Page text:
2 August 2006
I got my 136 feedback points on eBay the old-fashioned way: I won auctions (from a few cents to $900), I paid up promptly, and I was acknowledged to have done same by a variety of sellers. (I've never sold anything on eBay.)
Scammers have turned to automated bots to create eBay accounts with a positive feedback record, reports security vendor Fortinet.
Online criminals use the automated scripts or bots to create vast collections of user accounts with positive feedback records. Those accounts can then be used to attract buyers by offering high value items that are never delivered after the bot-master criminals have received payments.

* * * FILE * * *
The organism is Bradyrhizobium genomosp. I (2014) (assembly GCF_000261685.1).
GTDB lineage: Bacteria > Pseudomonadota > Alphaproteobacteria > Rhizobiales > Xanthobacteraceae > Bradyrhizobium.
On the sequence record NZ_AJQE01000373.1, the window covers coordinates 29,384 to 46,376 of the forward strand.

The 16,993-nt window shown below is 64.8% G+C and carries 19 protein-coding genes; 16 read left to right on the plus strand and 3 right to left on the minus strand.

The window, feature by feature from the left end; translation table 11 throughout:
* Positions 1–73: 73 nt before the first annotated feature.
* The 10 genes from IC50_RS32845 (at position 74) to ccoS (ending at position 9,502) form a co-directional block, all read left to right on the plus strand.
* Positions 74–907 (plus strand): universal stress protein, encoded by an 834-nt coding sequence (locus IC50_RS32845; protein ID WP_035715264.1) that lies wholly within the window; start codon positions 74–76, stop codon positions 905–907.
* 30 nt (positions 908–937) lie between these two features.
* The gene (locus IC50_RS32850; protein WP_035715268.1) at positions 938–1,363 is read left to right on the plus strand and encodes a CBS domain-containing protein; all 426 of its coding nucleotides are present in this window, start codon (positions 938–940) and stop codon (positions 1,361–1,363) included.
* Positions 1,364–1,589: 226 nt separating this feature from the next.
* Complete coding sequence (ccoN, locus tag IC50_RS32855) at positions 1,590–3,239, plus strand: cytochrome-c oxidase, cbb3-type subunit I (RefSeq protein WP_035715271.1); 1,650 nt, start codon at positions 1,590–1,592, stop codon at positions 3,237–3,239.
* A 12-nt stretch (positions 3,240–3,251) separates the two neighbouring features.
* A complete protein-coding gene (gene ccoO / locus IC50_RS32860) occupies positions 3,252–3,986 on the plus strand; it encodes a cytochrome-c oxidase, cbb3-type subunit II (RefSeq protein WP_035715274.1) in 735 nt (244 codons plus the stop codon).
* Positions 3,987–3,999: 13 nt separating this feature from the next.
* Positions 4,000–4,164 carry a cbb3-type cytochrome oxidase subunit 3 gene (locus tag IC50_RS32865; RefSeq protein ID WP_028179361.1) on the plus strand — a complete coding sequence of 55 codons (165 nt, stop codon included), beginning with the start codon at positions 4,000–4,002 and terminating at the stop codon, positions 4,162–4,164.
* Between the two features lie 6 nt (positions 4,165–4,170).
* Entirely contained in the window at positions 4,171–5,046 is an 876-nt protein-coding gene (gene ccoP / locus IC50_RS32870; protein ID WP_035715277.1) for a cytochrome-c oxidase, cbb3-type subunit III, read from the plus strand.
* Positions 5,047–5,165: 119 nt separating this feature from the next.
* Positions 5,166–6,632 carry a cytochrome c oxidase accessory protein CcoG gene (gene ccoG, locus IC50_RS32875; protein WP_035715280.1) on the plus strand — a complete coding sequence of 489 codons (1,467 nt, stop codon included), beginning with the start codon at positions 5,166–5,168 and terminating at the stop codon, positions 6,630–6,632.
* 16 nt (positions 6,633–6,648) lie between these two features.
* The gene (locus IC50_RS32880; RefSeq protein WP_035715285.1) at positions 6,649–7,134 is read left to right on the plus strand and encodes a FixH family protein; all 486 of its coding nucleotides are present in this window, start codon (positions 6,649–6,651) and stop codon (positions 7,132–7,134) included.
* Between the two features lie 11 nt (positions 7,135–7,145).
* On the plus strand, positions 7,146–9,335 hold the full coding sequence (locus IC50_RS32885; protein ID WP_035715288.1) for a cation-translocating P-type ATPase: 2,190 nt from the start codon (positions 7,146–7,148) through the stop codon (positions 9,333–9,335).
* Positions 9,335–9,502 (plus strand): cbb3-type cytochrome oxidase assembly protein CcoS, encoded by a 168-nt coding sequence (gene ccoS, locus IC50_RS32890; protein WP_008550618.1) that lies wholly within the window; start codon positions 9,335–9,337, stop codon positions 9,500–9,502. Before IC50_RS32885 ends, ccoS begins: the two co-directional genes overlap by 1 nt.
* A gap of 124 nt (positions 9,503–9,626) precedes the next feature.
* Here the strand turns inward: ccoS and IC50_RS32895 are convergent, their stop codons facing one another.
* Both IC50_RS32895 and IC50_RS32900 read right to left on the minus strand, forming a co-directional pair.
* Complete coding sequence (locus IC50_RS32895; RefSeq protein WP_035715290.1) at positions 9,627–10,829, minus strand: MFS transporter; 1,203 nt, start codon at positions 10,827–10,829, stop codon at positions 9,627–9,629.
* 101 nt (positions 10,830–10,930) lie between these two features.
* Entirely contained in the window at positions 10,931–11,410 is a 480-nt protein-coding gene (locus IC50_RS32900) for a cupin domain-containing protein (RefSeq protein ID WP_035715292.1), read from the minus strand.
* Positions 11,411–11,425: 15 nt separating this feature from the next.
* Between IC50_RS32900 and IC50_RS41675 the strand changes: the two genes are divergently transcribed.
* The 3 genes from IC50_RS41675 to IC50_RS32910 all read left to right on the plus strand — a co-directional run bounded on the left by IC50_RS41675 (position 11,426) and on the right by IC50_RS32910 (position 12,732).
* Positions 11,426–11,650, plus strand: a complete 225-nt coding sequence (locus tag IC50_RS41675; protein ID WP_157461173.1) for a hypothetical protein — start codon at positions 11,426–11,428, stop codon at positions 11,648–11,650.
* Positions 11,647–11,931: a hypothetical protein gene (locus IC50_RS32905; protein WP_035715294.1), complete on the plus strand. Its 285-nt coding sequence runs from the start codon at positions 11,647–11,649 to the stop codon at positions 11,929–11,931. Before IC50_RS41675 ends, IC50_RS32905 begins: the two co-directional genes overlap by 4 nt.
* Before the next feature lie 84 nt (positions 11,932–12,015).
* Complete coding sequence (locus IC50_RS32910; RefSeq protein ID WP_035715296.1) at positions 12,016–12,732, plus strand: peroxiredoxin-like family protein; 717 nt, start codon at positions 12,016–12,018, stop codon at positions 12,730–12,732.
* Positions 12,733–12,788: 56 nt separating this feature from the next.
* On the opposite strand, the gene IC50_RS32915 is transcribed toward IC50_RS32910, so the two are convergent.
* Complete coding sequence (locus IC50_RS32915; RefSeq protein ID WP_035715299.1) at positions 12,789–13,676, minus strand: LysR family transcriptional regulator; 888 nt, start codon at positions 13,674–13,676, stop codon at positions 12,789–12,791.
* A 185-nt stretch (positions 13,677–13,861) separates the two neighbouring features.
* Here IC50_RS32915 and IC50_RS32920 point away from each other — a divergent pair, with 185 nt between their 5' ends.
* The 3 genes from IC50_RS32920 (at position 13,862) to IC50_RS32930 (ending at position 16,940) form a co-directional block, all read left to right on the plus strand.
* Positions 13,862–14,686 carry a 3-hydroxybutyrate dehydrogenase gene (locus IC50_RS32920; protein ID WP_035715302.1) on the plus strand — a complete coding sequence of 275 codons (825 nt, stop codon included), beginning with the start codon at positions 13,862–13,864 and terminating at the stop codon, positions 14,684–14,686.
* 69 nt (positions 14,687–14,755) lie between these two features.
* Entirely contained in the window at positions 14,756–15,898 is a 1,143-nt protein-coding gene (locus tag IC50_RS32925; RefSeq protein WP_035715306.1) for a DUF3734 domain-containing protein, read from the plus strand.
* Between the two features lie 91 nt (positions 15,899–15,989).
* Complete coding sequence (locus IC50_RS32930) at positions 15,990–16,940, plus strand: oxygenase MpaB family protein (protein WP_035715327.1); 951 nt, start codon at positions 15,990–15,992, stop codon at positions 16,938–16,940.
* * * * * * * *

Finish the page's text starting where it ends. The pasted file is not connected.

I can just imagine some wanker banging his nonexistent chest and proclaiming "I AM THE BOT MASTER!"
The bogus accounts typically sell virtual items such as wallpapers and e-books through a "buy it now" auction for one cent and no shipping costs. Those items are then bought by another fraudulent eBay account, all in an automated fashion.
Further indicating a level of automation, each buyer is leaving identical comments for each transaction.
Says security vendor Fortinet:
"Most [of the sellers'] user names are made of six to eight random letters and bear around 15 evaluations. Having a look at these profiles reveals that they’ve bought roughly the same items all for one cent."
After two hundred or so auctions and no problems at all, I'm not going to abandon eBay. But I suppose I need to turn the Alert Level up past Bert.
(Via The Consumerist.)Posted at 11:01 AM to Dyssynergy